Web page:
Arctic virtual reality helps reduce chronic pain, study says

A small study revealed that watching 360° immersive videos of icy Arctic scenes could relieve intense pain and create hope for treating chronic pain. (Stefan Hendricks /Alfred-Wegener-Institut)
In recent years, several studies have demonstrated the effectiveness of watching immersive 360° videos using Virtual Reality (VR) technology to reduce chronic pain.

Researchers at Imperial College London used these studies as a basis for a new experiment involving VR. They immersed people in an Arctic environment to see if it could reduce their pain perception and sensitivity.

“The aim of this study was to show VR has the ability to change the pathological processing associated with chronic pain,” said Dr Sam Hughes, from the MSk Lab at Imperial and first author in a news release. “Using this approach does seem to reduce the overall intensity of the ongoing pain as well as the response we get on the skin.”

The small study published in the journal Pain Reports, shows that beyond distracting the patient from his pain, VR technology could also trigger the body’s own inbuilt pain-fighting response.

“One of the key features of chronic pain is you get increased sensitivity to painful stimuli. This means patients’ nerves are constantly ‘firing’ and telling their brain they are in a heightened state of pain,” added Dr Hughes. “Our work suggests that VR may be interfering with processes in the brain, brainstem and spinal cord, which are known to be key parts of our inbuilt pain-fighting systems and are instrumental in regulating the spread of increased sensitivity to pain.”

As part of the experiment, participants were asked to rate their pain on a scale of 0 to 100 (from “no sensation” to “worst pain imaginable”) while watching a still image of an Arctic scene on a monitor (Ian Joughin/Associated Press)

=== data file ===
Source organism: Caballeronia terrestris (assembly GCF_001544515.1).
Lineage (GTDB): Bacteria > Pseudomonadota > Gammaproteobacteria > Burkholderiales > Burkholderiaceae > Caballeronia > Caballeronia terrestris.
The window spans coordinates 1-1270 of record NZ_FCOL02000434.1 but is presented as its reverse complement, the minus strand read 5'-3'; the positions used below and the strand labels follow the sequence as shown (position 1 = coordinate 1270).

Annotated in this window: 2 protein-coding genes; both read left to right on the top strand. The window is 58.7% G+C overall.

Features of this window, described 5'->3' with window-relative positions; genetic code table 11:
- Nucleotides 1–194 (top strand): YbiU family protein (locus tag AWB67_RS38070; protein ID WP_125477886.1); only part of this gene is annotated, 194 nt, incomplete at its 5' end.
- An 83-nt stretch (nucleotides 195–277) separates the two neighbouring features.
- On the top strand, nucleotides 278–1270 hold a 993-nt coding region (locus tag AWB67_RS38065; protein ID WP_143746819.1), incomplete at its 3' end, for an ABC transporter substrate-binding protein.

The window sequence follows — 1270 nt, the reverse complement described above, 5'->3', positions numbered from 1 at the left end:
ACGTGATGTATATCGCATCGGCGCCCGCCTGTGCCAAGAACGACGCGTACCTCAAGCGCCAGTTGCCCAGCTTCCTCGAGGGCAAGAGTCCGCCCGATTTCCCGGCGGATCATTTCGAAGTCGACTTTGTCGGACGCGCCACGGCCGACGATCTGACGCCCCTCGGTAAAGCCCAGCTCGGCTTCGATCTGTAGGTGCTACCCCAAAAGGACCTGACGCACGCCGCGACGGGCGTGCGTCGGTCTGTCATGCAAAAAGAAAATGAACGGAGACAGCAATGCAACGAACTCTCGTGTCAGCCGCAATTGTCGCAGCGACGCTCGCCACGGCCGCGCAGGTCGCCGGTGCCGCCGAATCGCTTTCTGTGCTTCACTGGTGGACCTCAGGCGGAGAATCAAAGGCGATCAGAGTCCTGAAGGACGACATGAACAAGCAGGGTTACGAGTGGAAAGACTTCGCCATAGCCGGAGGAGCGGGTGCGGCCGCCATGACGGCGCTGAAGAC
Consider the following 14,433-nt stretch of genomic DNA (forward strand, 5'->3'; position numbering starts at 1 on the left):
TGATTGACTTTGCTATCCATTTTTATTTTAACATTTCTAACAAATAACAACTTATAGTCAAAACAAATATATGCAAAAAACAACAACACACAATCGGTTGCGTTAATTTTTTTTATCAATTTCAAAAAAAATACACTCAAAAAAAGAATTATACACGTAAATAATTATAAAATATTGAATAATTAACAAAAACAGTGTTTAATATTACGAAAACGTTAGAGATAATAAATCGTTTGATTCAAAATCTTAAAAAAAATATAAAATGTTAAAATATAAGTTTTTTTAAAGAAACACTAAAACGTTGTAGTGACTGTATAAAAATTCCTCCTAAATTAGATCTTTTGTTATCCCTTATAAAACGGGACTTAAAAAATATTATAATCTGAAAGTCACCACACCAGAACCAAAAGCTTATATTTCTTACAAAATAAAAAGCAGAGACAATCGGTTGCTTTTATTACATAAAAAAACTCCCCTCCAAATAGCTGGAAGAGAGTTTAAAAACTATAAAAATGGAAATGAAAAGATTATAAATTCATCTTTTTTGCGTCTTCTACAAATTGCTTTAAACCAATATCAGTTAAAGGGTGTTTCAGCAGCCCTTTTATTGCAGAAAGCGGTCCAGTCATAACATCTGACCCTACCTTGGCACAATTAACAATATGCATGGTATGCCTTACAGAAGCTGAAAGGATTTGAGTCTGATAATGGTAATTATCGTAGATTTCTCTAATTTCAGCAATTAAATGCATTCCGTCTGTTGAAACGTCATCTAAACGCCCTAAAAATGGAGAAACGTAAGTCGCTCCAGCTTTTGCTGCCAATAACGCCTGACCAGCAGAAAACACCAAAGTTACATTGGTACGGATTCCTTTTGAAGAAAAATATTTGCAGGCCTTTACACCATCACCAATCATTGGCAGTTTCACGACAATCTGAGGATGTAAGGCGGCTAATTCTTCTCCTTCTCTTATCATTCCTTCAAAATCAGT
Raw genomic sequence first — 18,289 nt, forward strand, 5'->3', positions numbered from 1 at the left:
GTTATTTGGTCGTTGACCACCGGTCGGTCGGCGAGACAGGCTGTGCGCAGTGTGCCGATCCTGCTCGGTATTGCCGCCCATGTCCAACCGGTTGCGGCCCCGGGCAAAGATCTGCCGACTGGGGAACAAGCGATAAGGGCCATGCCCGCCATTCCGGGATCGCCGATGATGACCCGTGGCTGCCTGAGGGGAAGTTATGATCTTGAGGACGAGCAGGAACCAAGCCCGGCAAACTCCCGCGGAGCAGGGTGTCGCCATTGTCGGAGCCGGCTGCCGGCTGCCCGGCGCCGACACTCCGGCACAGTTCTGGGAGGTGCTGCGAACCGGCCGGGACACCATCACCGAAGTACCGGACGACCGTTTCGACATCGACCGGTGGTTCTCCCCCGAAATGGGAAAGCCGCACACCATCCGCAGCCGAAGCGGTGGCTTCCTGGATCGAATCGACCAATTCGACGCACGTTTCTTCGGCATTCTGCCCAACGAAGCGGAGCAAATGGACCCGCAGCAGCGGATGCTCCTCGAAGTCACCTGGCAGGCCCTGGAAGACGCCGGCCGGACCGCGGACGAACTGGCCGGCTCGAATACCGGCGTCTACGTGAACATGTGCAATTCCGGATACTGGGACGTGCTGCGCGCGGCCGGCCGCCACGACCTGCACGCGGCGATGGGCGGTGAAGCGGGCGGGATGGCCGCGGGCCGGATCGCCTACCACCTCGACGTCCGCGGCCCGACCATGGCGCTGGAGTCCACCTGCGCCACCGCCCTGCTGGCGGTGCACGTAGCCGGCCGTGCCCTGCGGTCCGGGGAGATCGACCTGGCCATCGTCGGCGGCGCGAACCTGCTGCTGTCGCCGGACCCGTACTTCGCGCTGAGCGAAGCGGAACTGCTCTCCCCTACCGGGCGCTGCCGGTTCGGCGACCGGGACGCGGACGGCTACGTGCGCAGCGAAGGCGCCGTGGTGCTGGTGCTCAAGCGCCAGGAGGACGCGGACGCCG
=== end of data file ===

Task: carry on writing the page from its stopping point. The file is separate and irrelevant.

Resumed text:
Recreate chronic pain

To conduct their experiment, researchers artificially created chronic pain on 15 healthy volunteers.

To do so, they applied a topical cream containing capsaicin the chemical found in chili peppers that makes your mouth burn on their legs. The cream sensitised the skin, making the area more sensitive to pain from very small electric shock. The sensation was similar to that felt by people with chronic pain, such as back pain, arthritis or nerve pain.

Participants were then asked to rate their pain on a scale of 0 to 100 (from “no sensation” to “worst pain imaginable”) while watching a still image of an Arctic scene on a monitor and then watching this National Geographic Arctic exploration video through a VR headset.

Researchers found that the immersion in scenes of icebergs, frigid oceans and sprawling icescapes reduced ongoing pain as well as sensitivity to painful stimuli on the skin.

However, these results did not apply to still images of polar environments, highlighting the effects of Virtual Reality.

Additional studies required

Aware of the limitations imposed by the small number of participants not suffering from chronic pain, the team plans to conduct new experiments.

They want to “further investigate the pathways involved in the VR dampening effect, including whether a dosing regimen would work – such as 30 minutes, four times a day – and if the effects would be cumulative or remain temporary”, says the news release.

We think there could be changes in the body’s pain relief system’s which can affect how pain sensitivity is processed in the spinal cord.Dr Sam Hughes, first author of the study

Based on the results of this experiment, Dr. Hughes hopes that VR will help treat patients with chronic pain in the future.

“There are still many things to figure out, but one exciting aspect of our study is that the VR design we used is completely passive – meaning patients don’t need to use their arms. Potentially, it could mean that patients who are bed-bound or can’t move their limbs, but with chronic pain, could still benefit from this approach.”

Related stories from around the North:

Canada: Glacier-fed rivers in Arctic Canada sucking carbon dioxide out of the air: study, CBC News

Finland: Finland’s lingonberries can fight obesity, study says, Yle News

Greenland: What Arctic ice can tell us about plagues, climate and conflict in the Middle Ages, CBC News

United States: Super salty water in northern Alaska helping scientists learn about conditions for life in space, CBC News

Mathiew Leiser, Eye on the Arctic

Né dans le sud de la France d'une mère anglaise et d'un père français, Mathiew Leiser a parcouru le monde dès son plus jeune âge. Après des études de journalisme international à Londres, il a rapidement acquis différentes compétences journalistiques en travaillant comme journaliste indépendant dans divers médias. De la BBC à l'Agence France Presse en passant par l'agence d'UGC Newsflare, Mathiew a acquis de l'expérience dans différents domaines du journalisme. En 2019, il décide de s'installer à Montréal pour affronter les hivers rigoureux et profiter des beaux étés mais surtout développer son journalisme. Il a rapidement intégré Radio Canada International où il s'efforce de donner le meilleur de lui-même au sein des différentes équipes.

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